Wednesday, June 27, 2007
NINGBO, Zhejiang Province -- Chinese engineers on Tuesday oversaw the connection of two sides of a 36-kilometer-long bridge, the world's longest sea crossing structure. Workers fixed the last steel beam to the bridge spanning Hangzhou Bay, near Shanghai, linking Haiyan of Jiaxing City to Cixi of Ningbo city in Zhejiang Province, east China.
The bridge will cut the length of the road trip from Shanghai to Ningbo by 120 km when it opens to traffic in August 2008. It is designed to last 100 years. The bridge, with a 32-km section spanning the sea, is a cable-stayed structure built at a cost of 11.8 billion yuan (1.42 billion U.S. dollars). Private investors funded almost 30 percent of the project, the first time China's private sector has invested in a major public infrastructure project in the country.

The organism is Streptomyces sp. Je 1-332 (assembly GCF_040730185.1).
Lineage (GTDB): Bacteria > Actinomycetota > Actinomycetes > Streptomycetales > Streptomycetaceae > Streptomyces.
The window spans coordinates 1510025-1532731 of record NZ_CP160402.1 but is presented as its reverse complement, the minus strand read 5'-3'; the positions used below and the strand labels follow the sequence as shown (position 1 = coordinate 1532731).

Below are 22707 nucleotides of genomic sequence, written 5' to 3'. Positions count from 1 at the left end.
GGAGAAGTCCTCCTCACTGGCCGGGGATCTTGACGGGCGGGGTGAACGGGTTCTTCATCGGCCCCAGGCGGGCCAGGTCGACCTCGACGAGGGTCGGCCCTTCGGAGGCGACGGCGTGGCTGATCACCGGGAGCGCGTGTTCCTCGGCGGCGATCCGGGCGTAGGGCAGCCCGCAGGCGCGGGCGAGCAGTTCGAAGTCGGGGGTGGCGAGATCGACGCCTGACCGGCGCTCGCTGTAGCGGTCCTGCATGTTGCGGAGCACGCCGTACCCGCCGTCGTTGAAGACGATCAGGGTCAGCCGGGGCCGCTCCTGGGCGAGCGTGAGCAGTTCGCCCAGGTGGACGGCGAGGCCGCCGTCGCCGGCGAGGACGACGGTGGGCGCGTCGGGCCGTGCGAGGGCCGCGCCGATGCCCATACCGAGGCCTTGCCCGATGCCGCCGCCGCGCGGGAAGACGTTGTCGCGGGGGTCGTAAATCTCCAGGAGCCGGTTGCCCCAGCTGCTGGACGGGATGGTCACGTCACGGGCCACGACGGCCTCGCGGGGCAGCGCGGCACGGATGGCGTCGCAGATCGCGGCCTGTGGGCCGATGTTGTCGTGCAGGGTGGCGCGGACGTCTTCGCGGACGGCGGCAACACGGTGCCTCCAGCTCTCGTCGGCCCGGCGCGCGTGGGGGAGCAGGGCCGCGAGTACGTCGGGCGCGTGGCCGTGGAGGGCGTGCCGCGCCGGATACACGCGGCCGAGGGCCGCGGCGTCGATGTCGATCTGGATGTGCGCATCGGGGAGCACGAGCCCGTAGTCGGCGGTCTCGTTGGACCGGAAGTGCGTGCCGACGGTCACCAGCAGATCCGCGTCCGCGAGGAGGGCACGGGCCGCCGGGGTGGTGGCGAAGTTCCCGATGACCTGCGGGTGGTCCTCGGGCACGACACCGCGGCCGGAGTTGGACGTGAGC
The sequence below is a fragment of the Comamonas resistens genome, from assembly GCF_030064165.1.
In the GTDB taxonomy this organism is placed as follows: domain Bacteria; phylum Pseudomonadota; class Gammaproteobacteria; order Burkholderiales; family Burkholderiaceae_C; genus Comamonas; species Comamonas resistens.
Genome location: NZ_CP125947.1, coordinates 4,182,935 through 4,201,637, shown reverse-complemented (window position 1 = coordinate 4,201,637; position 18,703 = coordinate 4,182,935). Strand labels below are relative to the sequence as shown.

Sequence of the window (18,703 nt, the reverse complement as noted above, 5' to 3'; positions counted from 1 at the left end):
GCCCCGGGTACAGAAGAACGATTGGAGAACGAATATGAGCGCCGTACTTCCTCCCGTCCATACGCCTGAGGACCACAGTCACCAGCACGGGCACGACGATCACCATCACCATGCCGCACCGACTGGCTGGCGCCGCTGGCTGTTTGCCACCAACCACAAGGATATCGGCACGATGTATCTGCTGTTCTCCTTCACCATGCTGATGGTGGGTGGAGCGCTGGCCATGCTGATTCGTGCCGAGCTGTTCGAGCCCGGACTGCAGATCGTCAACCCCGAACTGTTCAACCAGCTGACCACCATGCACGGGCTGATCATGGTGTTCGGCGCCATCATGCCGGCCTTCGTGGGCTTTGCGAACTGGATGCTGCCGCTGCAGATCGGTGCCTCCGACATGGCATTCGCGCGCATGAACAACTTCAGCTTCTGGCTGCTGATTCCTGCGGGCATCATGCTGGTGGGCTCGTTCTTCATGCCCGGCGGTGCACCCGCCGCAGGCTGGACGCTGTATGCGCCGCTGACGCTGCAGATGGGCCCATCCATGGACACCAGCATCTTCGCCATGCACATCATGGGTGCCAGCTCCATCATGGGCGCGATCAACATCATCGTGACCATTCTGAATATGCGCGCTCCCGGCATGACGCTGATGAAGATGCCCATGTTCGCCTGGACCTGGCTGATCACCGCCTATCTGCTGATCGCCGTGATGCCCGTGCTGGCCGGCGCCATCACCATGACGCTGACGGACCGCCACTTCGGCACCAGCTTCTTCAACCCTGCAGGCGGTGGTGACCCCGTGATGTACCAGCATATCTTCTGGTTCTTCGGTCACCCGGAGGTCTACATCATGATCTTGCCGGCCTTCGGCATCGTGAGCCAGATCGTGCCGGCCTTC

Construction of the six-lane bridge, which will have a speed limit of 100 km per hour, began in November 2003. Workers will finish the road paving by the end of the November.
The bridge was a key part of east China's freeway network and represented advanced technologies in bridge building, said Vice Premier Zeng Peiyan in a congratulatory letter. Wang Yong, head of the project, said the project led to more than 250 technological innovations and engineering breakthroughs. The project survived 17 challenges, including typhoons, sea tides and geological problems, during construction, said Wang